Axis MP Pinhole ShootoutBy: Ethan Ace, Published on Jun 18, 2013
For covert surveillance, pinhole lenses / cameras are a common choice because they can be hidden behind walls, or in ordinary objects. Until recently, the only options were analog / SD. However, Axis launched the P12 series, bringing 720p MP to pinhole. How much of a difference does that make and what tradeoffs did it bring?
We bought two Axis P12s plus 3 analog alternatives (two Marshall Electronics pinhole lenses and a Supercircuits 'snake camera'). We then tested them head to head in a custom test harness, installing each camera side by side:
Here's the view inside, from left to right, the Axis P1214, the Marshall lenses with Sony box cameras and the Axis P1204. In the top center, is the Supercircuits snake camera:
Here are our key findings from this test:
- In strong, even lighting, there is no little benefit to megapixel resolution if the camera's intent is to capture close up images of a subject, such as typical ATM machine applications.
- At farther ranges, even 10' from the camera, the benefits of higher resolution become apparent as details are quickly lost in the analog Supercircuits PC229XP.
- However, in lowering light (~2 lux), noise in the megapixel models begins to narrow the performance gap, making the Supercircuits PC229XP more competitive.
- In low light, <1 lux, only the Marshall 2.8mm lens provided usable images. Other cameras were extremely dim and noisy at all ranges.
- The 2.8mm Marshall pinhole lens offers significant advantages over the 6.0mm version at close range. The wider angle allows viewing the area to the sides of the main subject, providing better overall awareness in the scene. The lower F stop (1.0 vs. 1.8) also provides facial details in our <1 lx scene, which the 6.0mm does not.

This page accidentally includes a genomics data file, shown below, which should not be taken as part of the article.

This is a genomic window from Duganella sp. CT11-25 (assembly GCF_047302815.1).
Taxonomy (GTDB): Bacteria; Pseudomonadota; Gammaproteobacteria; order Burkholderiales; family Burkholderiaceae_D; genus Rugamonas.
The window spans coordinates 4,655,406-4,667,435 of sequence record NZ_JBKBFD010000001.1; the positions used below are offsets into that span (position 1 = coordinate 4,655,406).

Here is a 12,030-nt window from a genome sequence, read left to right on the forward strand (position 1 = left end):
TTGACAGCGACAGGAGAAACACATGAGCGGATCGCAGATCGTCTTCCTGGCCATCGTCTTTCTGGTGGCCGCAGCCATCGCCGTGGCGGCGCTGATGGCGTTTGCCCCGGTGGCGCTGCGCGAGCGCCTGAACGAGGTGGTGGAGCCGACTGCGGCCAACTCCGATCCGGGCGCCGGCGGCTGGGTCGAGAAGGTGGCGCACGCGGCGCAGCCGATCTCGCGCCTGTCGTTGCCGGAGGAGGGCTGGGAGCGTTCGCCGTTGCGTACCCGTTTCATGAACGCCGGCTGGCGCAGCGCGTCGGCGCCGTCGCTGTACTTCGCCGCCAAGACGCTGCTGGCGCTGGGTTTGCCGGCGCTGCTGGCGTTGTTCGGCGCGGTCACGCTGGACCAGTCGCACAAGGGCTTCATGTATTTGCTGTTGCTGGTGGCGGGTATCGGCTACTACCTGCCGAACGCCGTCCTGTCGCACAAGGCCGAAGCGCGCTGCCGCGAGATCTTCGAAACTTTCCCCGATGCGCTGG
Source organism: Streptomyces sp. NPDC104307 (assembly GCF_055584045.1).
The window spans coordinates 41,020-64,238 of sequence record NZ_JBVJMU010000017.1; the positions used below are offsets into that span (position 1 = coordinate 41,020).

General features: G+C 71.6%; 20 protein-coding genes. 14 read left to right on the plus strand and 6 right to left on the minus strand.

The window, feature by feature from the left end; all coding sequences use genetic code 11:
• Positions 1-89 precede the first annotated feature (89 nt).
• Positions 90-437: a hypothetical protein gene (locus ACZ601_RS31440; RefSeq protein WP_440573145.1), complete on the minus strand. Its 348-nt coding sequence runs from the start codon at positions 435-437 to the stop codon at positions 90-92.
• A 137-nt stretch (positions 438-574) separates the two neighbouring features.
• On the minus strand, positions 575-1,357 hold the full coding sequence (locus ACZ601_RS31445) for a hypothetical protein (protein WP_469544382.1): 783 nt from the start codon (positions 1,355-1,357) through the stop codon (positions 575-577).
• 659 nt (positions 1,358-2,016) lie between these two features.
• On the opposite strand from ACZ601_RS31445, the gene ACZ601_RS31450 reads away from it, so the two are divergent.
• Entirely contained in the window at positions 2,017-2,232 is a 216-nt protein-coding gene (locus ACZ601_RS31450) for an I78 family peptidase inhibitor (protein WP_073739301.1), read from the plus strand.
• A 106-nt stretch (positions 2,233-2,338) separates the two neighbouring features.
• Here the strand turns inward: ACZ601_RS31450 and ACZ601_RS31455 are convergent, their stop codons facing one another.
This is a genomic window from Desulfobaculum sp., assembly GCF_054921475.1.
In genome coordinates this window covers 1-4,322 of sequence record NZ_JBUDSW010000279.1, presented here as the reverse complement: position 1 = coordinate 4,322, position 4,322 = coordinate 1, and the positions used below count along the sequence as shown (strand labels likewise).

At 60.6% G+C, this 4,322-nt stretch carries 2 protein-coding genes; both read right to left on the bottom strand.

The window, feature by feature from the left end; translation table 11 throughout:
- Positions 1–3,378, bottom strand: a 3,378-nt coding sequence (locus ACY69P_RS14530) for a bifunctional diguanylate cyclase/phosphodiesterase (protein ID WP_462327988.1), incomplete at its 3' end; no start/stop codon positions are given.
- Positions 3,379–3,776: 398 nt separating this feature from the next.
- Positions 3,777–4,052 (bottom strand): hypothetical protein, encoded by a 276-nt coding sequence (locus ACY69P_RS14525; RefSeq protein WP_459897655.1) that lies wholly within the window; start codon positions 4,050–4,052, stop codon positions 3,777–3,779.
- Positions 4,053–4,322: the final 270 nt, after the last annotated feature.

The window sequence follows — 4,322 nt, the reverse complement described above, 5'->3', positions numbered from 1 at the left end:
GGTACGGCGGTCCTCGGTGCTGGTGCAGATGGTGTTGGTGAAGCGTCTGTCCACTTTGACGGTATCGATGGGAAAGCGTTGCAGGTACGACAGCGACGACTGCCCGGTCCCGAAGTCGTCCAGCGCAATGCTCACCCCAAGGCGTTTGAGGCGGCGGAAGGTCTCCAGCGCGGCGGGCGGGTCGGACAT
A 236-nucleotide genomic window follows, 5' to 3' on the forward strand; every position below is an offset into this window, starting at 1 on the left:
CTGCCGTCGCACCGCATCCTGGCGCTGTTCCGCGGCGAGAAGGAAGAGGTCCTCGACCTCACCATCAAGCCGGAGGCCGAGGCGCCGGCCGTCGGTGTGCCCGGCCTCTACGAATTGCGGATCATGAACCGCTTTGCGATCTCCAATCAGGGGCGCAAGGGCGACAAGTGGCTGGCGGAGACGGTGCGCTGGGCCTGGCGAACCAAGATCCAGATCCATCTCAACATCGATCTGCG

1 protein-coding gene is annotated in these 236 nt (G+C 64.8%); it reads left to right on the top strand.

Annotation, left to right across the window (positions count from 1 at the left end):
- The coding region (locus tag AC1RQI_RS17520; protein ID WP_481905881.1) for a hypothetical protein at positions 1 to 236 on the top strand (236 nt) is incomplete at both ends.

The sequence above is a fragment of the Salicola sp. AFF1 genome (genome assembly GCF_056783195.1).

- HD recording provided increased details over VGA, despite Marshall lenses not being rated for megapixel cameras.
- In scenes with strong backlighting, the CS mount Marshall pinhole lenses are a clear benefit, as a WDR cameras may be used for best performance.
- The Supercircuits PC229XP performed well in WDR scenes with the subject close to the camera, outperforming the HD Axis P1204. However, at range, it was by far the worst in our WDR test.
Note: For the purposes of this test, we used Sony G6 cameras with the CS mount Marshall lenses, in order to gauge performance gains when using high performance low light/WDR cameras. Using lower cost or lower quality cameras will affect performance, potentially bringing the lenses to the Axis P12's level of performance.
Pricing compares as follows for the models in our test.
- P1204: $450-500 USD
- Marshall V-PL60CS: $239 + cost of box camera
- Marshall V-PL28CS: $329 + cost of box camera
- Supercircuits PC229XP: $250 + cost of encoder
Taking the cost of box cameras (in the case of Marshall lenses) or encoders (in the case of the PC229XP) into account, the P1204 is likely the lowest cost and least complex pinhole option. Budget cameras in the $200-300 range could be used with Marshall lenses for a similar price point, but require more difficult installation and likely no real advantage.
There are three key recommendations to take away from this test:
- The Axis P12 series performs better than analog options in scenes requiring more than simply close up video. It lags behind high performance low light/WDR cameras with add-on lenses, but is in a much smaller form factor allowing it to be installed where these cameras would not fit. Finally, it is far less expensive than WDR/low light box plus lens options.